I am a university student. Again.
The last time I was a university student was in what my children call “the olden days”. When jeans were high-waisted, socks were slouchy, hair was big, Doc Martens were the thing and car phones were the latest techno feat.
To take lecture notes you’d use a pen and paper. This also came in handy when passing notes to your friends. Notes that usually said “Do you want to skip Pedagogy and head to Sizzler?” Assignments were hand written or if you were well off you might have bashed it on an electric typewriter. Both had their drawbacks. Hand writing gave you hand cramp but that was nothing compared to the frustration of getting to the very bottom of a type written page and realising there was a typo in line three.
When I’d finished writing an essay (which usually involved at least 3 hand written drafts) I’d pop it in a presentation folder and put it in the wooden box outside the correct faculties’ office.
Researching involved hours spent in the university library, using the recently installed computerised catalogue (although the card catalogues were still there) to locate the call numbers of books. Then traipsing up and down the aisles to locate the right book, which could often be like a wild goose chase as other students would have either already borrowed the book you wanted, or if it was a periodical hidden it so that they had the advantage.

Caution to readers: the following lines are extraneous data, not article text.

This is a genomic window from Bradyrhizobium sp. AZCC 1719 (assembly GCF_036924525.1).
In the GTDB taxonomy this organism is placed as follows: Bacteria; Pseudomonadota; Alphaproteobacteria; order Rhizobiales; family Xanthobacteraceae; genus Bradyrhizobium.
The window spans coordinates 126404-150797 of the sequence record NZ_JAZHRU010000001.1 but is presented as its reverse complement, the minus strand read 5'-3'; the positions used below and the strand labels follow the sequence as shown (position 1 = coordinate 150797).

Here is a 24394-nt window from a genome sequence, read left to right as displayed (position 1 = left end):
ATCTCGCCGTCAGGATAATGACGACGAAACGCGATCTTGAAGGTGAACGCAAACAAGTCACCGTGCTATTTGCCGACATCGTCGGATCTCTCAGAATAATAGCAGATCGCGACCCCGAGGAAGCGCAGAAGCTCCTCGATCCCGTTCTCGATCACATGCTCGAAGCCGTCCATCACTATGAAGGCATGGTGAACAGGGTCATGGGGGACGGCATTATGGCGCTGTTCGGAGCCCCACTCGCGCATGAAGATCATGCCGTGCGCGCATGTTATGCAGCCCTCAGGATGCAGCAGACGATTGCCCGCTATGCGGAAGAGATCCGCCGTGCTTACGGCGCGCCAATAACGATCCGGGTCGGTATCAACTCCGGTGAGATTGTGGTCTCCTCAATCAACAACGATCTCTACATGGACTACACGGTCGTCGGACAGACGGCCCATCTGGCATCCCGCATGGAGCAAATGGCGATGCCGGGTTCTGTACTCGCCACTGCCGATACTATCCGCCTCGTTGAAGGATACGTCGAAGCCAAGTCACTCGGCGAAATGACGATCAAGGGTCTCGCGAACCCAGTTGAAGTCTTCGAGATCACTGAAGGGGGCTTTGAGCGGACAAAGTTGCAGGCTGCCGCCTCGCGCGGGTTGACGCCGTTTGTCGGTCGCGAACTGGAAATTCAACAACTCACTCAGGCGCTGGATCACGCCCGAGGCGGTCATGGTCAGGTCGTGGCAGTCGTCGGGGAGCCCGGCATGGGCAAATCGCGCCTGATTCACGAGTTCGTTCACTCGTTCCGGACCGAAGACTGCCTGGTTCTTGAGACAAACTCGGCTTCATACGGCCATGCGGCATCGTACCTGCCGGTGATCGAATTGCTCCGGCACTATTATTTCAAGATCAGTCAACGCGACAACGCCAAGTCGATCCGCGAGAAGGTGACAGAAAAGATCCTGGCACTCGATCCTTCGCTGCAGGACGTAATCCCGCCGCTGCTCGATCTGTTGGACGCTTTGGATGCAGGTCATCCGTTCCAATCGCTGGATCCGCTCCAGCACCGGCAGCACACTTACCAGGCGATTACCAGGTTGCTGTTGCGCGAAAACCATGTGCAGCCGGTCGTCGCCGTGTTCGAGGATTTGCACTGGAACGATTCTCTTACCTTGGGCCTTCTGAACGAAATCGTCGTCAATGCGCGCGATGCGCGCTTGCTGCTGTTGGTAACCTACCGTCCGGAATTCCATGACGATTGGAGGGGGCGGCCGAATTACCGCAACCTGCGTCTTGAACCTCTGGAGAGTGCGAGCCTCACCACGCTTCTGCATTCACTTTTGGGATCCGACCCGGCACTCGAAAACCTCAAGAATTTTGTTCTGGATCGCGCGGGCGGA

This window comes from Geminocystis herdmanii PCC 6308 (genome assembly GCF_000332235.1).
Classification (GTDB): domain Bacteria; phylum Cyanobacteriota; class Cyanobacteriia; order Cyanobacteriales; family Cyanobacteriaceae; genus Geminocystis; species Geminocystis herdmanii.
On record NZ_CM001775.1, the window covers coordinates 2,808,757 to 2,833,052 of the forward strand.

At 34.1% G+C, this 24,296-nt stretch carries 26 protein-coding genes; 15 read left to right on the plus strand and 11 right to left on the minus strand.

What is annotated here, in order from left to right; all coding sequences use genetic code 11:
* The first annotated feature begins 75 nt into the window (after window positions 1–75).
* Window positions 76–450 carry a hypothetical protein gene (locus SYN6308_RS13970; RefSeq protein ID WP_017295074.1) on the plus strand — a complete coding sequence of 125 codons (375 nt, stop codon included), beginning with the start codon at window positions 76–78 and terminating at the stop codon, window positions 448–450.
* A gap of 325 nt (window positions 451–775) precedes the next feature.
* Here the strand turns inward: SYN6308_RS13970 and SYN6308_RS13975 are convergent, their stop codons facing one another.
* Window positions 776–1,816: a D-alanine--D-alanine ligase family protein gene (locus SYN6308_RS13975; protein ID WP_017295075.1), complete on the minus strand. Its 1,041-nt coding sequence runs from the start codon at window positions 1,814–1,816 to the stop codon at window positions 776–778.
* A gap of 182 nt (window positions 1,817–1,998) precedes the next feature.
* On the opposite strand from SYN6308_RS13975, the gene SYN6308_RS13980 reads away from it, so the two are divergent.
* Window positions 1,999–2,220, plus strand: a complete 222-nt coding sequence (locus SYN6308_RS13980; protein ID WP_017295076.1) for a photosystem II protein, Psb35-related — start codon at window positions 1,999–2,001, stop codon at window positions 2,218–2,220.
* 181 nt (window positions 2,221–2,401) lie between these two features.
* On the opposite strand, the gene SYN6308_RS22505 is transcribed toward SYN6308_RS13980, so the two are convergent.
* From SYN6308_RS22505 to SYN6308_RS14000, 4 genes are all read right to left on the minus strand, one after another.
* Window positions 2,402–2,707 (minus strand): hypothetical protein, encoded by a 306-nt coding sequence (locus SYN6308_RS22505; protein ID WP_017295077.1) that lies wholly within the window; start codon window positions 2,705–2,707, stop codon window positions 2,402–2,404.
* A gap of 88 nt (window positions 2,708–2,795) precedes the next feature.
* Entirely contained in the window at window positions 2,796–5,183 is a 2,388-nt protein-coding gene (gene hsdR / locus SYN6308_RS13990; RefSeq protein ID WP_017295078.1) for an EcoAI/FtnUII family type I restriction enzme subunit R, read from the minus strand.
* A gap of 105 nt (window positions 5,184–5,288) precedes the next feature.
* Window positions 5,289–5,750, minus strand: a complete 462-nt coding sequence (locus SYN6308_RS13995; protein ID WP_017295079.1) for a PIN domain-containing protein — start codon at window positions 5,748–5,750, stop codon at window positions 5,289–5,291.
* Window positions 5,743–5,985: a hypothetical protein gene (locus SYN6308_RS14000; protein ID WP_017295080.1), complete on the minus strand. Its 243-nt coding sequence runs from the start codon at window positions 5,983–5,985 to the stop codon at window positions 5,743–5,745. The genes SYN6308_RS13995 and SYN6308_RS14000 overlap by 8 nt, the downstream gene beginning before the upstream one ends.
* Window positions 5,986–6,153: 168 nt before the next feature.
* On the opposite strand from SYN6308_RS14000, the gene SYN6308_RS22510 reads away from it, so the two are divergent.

An alarming proportion of my Austudy allowance was spent photocopying resources or lecture notes.
This time around, things are very different.
My study is completely online. There are no prescribed text books, no lectures to attend, no tutorials. It’s just me and the internet.
The course co-ordinator uploads lecture notes and learning activities, as well as an MP3 recording of her ‘real’ lecture. I write my assignments in Microsoft Word, where I can cut and paste, spell check, grammar check, and insert footnotes/end notes with just the click of a mouse. To submit I upload them to the university’s website and they are graded and returned to me in the same manner, complete with comments.
Despite all the technological changes the biggest change between 1991 and 2012 is me. I am now a mature age student. I am returning to study because I want to, not because I want to delay making decisions about my life. But I have more self-doubt in my ability to meet the course requirements than I ever did back in the olden days.
Can I do this?
I think I can. I think I can.
Just keep swimming.